The New Year is fast approaching and this will be my last post of 2014! For today I figured I’d write about one of my favourite ways to snack over the holidays; cheese and charcuterie plates. Our schedule over the holidays is definitely more lax, so late breakfasts don’t leave us hungry when it comes around to lunch time. Rather than having a whole meal, we whip together an assortment of cheese and charcuterie. Here are some of my tips and tricks on mixing it up!
First of all, this is where it all begins. I like going to a restaurant supply store like Aubut in Montreal or Bourassa in the rest of the province. In Ontario, the only places I’ve seen with a big selection of cheese for such an occasion is Loblaws and the Saint Lawrence Market. The Saint Lawrence market actually has a huge selection of original cheeses like mentioned in my earlier post like aged wine, stout, and many others.
Second, texture is important. It’s never enough to have only hard or only soft cheeses. I’ve had a huge realization on the impact of texture in our food in the past few months. Even though you won’t be having a bite of soft and hard cheese in the same mouthful, it’s still necessary to have a selection.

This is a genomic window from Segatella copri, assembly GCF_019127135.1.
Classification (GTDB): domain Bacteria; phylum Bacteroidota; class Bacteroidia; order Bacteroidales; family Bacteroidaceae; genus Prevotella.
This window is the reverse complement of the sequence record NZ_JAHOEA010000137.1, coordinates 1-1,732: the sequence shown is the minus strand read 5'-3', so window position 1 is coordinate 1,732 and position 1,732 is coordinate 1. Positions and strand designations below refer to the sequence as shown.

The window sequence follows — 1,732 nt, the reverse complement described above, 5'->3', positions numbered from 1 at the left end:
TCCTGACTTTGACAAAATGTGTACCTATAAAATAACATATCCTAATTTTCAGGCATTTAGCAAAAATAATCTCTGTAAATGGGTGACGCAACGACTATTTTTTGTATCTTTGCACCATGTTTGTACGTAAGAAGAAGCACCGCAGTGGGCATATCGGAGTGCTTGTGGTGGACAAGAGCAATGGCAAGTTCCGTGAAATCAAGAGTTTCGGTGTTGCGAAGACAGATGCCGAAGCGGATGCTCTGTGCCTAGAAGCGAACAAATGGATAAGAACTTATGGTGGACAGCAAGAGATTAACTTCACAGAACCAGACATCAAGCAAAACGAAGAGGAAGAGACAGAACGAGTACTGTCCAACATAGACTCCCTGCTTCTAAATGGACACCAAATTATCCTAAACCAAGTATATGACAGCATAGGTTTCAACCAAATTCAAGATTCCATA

It’s also nice sometimes to add a little on top of a cheese. For example, a super simple way to elevate a soft ricotta is by drizzling some honey using a thyme branch for a little bit of an earthy undertone and grind up a few coffee beans to sprinkle on top. The combination of sweet and bitter flavours becomes a perfect accompaniment with the creamy and rich cheese.
Third, just like tartare, you need enough crackers and baguette. Another selection here is also necessary!
Fourth, it’s so easy to arrange charcuterie meats into pretty patterns to go in between the cheese and it makes it a little fancier; just for fun. (This is one of my favourite parts of the arranging)
Lastly, I can’t really say no to a glass of bubbly; it brings it all together. Happy New Year all!